Record lows for an indicator of U.S. bond volatility show investors may be overly confident in the Federal Reserve’s ability to prop up the market, according to Michael Shaoul, Marketfield Asset Management LLC’s chief executive officer.
The CHART OF THE DAY displays monthly readings for this gauge, the Bank of America Merrill Lynch MOVE Index, during the past 25 years. The index is derived from prices paid for options on Treasury notes and bonds.
Last month, the MOVE fell below 50 for the first time. A record low of 49.04 was set on May 1 -- and tied two days later, even as Treasuries declined in response to April job growth that exceeded economists’ forecasts.
Investors are demonstrating the kind of faith in Fed Chairman Ben S. Bernanke and his central-bank colleagues that they had during the 1990s under his predecessor, Alan Greenspan, Shaoul wrote yesterday in an e-mailed note to clients of his New York-based firm. The Fed is currently buying $85 billion of debt each month under a policy of so-called quantitative easing.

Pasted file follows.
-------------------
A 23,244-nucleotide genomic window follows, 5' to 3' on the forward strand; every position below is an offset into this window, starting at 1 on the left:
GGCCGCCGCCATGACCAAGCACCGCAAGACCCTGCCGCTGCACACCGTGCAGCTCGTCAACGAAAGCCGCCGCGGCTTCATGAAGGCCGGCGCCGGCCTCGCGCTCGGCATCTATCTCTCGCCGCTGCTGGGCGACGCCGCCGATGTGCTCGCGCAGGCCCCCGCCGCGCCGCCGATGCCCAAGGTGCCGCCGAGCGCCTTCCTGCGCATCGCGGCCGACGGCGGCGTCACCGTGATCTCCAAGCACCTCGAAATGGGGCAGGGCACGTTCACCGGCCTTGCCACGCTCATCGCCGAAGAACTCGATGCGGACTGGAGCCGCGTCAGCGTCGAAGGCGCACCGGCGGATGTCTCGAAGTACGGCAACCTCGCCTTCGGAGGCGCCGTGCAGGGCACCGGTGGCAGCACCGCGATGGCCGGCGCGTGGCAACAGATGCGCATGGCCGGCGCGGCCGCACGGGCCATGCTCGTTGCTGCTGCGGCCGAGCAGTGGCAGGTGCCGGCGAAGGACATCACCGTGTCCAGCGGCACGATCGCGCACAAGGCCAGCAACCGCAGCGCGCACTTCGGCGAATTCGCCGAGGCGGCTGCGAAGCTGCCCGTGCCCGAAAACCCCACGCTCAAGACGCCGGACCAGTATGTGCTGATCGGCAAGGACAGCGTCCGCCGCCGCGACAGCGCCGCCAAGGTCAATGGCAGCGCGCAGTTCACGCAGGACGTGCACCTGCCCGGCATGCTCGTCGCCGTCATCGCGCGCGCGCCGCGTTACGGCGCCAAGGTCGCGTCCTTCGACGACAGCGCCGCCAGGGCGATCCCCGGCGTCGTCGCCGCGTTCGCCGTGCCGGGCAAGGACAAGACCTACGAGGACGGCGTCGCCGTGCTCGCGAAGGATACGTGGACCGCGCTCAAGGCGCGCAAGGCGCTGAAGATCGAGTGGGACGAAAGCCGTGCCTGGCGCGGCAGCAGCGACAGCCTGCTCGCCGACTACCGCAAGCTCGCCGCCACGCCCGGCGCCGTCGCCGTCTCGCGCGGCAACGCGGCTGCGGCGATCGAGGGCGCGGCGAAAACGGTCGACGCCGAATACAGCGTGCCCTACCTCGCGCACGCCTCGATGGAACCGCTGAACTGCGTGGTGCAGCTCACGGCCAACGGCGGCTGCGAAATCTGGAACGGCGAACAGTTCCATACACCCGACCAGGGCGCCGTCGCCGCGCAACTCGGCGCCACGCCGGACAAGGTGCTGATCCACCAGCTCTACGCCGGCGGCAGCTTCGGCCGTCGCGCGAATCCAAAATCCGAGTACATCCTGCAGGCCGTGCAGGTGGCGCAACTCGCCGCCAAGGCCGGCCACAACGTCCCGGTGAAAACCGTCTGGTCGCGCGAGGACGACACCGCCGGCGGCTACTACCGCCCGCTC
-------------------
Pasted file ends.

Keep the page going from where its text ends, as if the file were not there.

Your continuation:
“We ourselves take less comfort from the current state of affairs,” he wrote. “The stubborn belief that exists in the bond market” is at odds with its returns this year by comparison with stocks, the note said.
Bonds had a 0.6 percent total return -- price changes and interest payments -- for the year through last week, according to the Barclays U.S. Aggregate Bond Index. As for stocks, the Standard & Poor’s 500 Index returned about 14 percent after accounting for dividends.